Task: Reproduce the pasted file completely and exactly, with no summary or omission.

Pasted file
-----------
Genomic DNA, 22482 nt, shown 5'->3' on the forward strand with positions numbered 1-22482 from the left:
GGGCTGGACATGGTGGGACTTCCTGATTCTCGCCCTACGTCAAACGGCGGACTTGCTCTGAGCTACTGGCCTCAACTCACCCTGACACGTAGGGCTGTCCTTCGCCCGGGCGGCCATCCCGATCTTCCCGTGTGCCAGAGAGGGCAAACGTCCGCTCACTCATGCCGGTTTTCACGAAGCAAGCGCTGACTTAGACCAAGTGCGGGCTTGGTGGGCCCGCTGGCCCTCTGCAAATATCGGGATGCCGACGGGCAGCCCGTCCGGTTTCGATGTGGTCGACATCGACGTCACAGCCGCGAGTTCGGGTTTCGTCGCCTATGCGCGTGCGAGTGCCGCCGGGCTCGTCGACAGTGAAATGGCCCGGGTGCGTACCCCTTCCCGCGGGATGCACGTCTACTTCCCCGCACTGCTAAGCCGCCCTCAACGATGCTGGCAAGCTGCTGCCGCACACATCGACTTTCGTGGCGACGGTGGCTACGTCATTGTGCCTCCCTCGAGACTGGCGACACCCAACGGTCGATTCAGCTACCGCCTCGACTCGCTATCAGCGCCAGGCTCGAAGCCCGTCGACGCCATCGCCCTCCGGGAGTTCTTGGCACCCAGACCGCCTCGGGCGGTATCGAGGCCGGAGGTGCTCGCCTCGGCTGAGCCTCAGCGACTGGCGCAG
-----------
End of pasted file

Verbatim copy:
Genomic DNA, 22482 nt, shown 5'->3' on the forward strand with positions numbered 1-22482 from the left:
GGGCTGGACATGGTGGGACTTCCTGATTCTCGCCCTACGTCAAACGGCGGACTTGCTCTGAGCTACTGGCCTCAACTCACCCTGACACGTAGGGCTGTCCTTCGCCCGGGCGGCCATCCCGATCTTCCCGTGTGCCAGAGAGGGCAAACGTCCGCTCACTCATGCCGGTTTTCACGAAGCAAGCGCTGACTTAGACCAAGTGCGGGCTTGGTGGGCCCGCTGGCCCTCTGCAAATATCGGGATGCCGACGGGCAGCCCGTCCGGTTTCGATGTGGTCGACATCGACGTCACAGCCGCGAGTTCGGGTTTCGTCGCCTATGCGCGTGCGAGTGCCGCCGGGCTCGTCGACAGTGAAATGGCCCGGGTGCGTACCCCTTCCCGCGGGATGCACGTCTACTTCCCCGCACTGCTAAGCCGCCCTCAACGATGCTGGCAAGCTGCTGCCGCACACATCGACTTTCGTGGCGACGGTGGCTACGTCATTGTGCCTCCCTCGAGACTGGCGACACCCAACGGTCGATTCAGCTACCGCCTCGACTCGCTATCAGCGCCAGGCTCGAAGCCCGTCGACGCCATCGCCCTCCGGGAGTTCTTGGCACCCAGACCGCCTCGGGCGGTATCGAGGCCGGAGGTGCTCGCCTCGGCTGAGCCTCAGCGACTGGCGCAG